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How academic discipline influences coaching

By Evthokia Stephanie Saclarides
October 2020
Vol. 41, No. 5
Given the widespread implementation of instructional coaching, it is not surprising that coaching research has explored a variety of topics, including coaching roles and practices, coaches’ preparation and ongoing learning, and coaching’s impact on teachers and students across subjects such as literacy, mathematics, and technology. Yet little research has examined how academic discipline influences the way coaches work with teachers. For example, given that elementary teachers often feel less confident in mathematics than literacy (Drake et al., 2001), might a coach approach a teacher differently when they are working on mathematics instruction than when they are working on reading instruction? This is an important area of inquiry to ensure that coaches are most effectively supporting teaching and learning across a diverse range of academic disciplines

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Authors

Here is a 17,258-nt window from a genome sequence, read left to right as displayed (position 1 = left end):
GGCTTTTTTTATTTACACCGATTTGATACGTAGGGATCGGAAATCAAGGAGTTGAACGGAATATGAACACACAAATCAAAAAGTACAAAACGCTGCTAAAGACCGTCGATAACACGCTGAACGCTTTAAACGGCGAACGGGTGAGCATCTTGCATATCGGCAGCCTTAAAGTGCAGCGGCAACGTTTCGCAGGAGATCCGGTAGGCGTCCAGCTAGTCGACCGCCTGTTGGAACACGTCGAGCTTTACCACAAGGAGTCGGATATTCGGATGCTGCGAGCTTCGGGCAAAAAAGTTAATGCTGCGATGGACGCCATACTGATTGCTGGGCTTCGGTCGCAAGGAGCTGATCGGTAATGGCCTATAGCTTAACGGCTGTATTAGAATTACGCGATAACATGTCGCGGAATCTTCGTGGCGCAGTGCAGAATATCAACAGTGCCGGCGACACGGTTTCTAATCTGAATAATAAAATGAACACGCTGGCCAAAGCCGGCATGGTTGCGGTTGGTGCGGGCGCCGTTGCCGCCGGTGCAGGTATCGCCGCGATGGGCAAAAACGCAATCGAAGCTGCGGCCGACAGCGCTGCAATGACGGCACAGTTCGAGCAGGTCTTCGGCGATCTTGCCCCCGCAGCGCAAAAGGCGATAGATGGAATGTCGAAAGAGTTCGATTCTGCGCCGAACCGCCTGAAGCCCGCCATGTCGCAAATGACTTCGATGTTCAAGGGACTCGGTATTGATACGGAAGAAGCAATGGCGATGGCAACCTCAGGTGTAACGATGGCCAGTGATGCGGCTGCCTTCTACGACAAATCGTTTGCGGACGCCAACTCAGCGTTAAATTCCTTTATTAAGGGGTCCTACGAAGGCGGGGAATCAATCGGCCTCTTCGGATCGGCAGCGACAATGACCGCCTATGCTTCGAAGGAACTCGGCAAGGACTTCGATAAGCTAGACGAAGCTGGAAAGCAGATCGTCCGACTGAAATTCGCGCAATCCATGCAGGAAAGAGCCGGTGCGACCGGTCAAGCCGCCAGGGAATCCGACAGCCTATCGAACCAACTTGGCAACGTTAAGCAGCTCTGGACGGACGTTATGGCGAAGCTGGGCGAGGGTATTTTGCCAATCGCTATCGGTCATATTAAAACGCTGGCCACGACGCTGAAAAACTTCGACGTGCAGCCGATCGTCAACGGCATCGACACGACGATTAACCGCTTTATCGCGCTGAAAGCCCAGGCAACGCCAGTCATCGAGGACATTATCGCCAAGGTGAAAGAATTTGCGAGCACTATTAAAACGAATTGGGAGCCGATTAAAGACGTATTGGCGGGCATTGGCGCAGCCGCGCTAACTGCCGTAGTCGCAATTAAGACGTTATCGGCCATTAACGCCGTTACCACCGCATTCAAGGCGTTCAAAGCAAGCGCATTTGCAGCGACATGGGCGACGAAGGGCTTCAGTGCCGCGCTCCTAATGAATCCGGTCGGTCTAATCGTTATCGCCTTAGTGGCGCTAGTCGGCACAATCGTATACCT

Evthokia Stephanie Saclarides (saclares@ucmail.uc.edu) is an assistant professor at the University of Cincinnati.

References

Drake, C., Spillane, J.P., & Hufferd-Ackles, K. (2001). Storied identities: Teacher learning and subject-matter context. Journal of Curriculum Studies, 33(1), 1-23. 

McGatha, M.B., Davis, R., & Stokes, A. (2015). The impact of mathematics coaching on teachers and students. (Brief). National Council of Teachers of Mathematics.

Saclarides, E.S. (2018). Co-teaching and modeling: The work of coaches and teachers as they engage in one-on-one mathematics professional development. (Doctoral dissertation). University of Illinois, Urbana-Champaign. 

Saclarides, E.S. & Lubienski, S.T. (2018, April). Exploring the content and depth of coach-teacher talk during modeling and co-teaching. Paper presented at the American Educational Research Association, New York, NY. 


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Evthokia Stephanie Saclarides (saclares@ucmail.uc.edu) is an assistant professor at the University of Cincinnati.


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